Maccast Members #184 - Truth & Consequences
V Opening
V Introduction
V This week Marco Arment wrote a post on his blog that got more attention than he intended
* As a matter of fact he followed up with a post explaining his regrets
* Starting with Business Insider and progressed to the Huffington Post, Wall Street Journal, CNN, and even a televised CNBC discussion.
* Of course the outlet outside our community twisted Marco’s words and message to prop up their continued "Apple is doomed" dialog.
V But here’s the thing. Marco’s post, titled "Apple has lost the functional high ground" expressed a frustration and concern that many of us in the Apple community have expressed.
* The concern being that Apple’s growth and success could be getting to a point where it’s hard for them to manage and maintain their core values.
* The value of putting the customer experience first. The value of "it just works", which Marco rightly points out has never been an "absolute".
* It’s not a criticism or a prediction of Apple’s future death.
V I’ll say Marco should not regret his post, though I understand the reasons why he does. He should celebrate it.
* He says what many of us have been thinking and saying and furthers our community discourse.
* It also makes sure that we continue to keep check on the company and products we love.
V The Balance of Quality
V The points
* Specifically Marco’s piece was asking the question, "Is Apple’s quality slipping?"
* He was addressing software, but I think hardware has had issues too.
* He says (and this is the kind of wording he mentions regretting), "I’m deeply concerned for its future".
* Still the concern is valid. Apple’s past few OS releases, both on iOS and OS X have felt like they are buggier than those in recent memory.
* At the same time we’ve had regression of many features that many of use view as critical.
V Looking from the outside it can seem like external pressures from media and marketing are having more influence and Apple might be losing the balance of great engineering and customer experience to appeasing investors, Wallstreet, and the media.
* I’ve said this myself on a few occasions. It can sometimes feel like Tim Cook and the executive team are making reactionary decisions to public criticisms
V For me the distillation of the argument comes down to Marco’s comment, "they’re doing too much, with unrealistic deadlines."
* The drive to push out products and drive innovation at an unrealistic pace seems to be having a perceivable negative impact on the products and services the company ships.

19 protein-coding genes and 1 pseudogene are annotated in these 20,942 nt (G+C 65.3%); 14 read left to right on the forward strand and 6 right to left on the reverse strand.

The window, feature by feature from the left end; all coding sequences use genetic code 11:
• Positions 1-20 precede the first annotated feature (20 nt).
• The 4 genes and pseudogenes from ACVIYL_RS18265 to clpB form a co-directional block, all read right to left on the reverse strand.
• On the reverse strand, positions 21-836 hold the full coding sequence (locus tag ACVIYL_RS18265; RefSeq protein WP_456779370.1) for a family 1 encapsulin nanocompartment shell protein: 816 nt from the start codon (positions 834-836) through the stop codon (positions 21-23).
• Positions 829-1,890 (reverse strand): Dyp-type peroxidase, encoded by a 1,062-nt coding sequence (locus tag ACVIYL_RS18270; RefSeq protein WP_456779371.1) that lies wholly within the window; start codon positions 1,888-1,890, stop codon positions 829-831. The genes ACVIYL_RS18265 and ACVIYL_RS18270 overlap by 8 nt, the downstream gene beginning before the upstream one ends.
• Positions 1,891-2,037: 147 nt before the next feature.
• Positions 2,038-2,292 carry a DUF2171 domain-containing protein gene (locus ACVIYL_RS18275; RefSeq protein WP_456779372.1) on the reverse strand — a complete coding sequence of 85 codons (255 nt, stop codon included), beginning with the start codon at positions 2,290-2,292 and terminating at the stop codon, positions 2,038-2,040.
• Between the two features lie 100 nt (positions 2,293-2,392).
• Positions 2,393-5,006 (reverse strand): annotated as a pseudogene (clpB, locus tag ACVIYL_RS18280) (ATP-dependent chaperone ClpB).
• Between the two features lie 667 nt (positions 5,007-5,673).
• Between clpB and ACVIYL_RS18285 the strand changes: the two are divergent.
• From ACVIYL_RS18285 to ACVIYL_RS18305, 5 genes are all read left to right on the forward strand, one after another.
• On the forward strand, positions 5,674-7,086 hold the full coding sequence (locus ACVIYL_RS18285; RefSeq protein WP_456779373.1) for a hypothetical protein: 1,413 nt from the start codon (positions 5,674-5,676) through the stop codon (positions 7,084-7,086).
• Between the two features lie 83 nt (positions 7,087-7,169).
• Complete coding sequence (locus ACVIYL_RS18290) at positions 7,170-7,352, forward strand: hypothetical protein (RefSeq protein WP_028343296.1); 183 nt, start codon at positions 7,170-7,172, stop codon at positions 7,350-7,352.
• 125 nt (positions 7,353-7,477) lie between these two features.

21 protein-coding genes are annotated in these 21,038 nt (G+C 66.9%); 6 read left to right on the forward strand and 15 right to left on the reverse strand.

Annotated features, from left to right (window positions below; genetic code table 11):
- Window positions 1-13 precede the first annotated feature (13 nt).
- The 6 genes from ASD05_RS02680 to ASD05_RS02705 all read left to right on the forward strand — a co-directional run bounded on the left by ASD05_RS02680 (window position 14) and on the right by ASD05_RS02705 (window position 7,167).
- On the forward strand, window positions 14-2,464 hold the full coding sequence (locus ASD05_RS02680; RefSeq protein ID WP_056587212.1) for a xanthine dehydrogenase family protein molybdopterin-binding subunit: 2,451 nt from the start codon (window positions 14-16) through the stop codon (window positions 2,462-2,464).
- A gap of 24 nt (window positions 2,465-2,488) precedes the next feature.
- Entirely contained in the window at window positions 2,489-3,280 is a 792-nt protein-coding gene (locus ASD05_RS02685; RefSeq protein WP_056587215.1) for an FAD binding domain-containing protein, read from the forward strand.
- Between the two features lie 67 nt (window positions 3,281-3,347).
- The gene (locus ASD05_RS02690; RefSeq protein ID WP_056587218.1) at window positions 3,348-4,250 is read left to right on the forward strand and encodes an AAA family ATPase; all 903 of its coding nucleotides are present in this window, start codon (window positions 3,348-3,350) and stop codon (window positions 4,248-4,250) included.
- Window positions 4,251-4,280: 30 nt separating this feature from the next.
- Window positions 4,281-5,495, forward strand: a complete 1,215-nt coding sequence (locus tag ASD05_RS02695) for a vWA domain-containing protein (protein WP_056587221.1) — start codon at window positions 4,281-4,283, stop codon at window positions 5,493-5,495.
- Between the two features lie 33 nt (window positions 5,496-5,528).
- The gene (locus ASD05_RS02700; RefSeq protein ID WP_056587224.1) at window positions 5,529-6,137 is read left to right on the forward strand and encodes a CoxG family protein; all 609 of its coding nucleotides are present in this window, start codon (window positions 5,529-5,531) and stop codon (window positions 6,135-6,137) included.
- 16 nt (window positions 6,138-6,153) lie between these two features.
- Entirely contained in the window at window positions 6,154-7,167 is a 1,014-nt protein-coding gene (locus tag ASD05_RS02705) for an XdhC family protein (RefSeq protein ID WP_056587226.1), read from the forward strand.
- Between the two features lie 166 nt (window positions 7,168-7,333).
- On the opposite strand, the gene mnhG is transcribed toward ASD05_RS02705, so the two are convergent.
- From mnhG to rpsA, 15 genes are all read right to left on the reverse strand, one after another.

* The debate in more rational and reasonable circles of our community that Marco’s piece triggered though are valuable.
V He let’s us question if what we think we are perceiving is real. Is there cause to be concerned? Do we need to react? If there is a problem is Apple aware? Do we need an intervention?
* I say this last item only half jokingly.
* This is what we’d do if we saw a member of our family making choice that were leading them down a bad path.
* This is our community and Apple is a member of our family so I think we’re right to think this way.
V Reacting to reactions
* So is there an issue? Have things changed?
* For sure Apple has had huge growth and change over the past 20 years.
* The biggest thing being that they are no longer the underdog. They aren’t the scrappy rebel who makes computers for a small group of artists and creative thinkers.
* Apple is a main stream consumer electronics leader. Being a leader also means that our competitors and detractors are always finding ways to tear you down. Naturally you become defensive it HAS to change you.
V Balance
* Frederico Vitcci, wrote about Balance
* He used an iPad has his main "computer" and so uses iOS extensively.
* iOS 7 was full of instability issues and graphical glitches. iOS 8 brought it’s own issues with random reboots, iDrive issues, etc.
V Questions perception and I agree
* Do we really have buggier software due to tight deadlines and release schedules?
* Could there be more bugs because of other factors. iOS 7 was really like new iOS version 1. A lot of things were re-done so are we just going through the growing pains again. Remember OS X 10.0 or 10.1?
* Are we simply aware of more bugs because there are more techno geeks paying attention and more media outlets (blogs, twitter, Facebook, youtube) for us to become aware of the bugs?
V There’s also a lot more in the air for Apple to juggle.
* I see this like my own life. As you get older and more mature there are more things to watch over and worry about.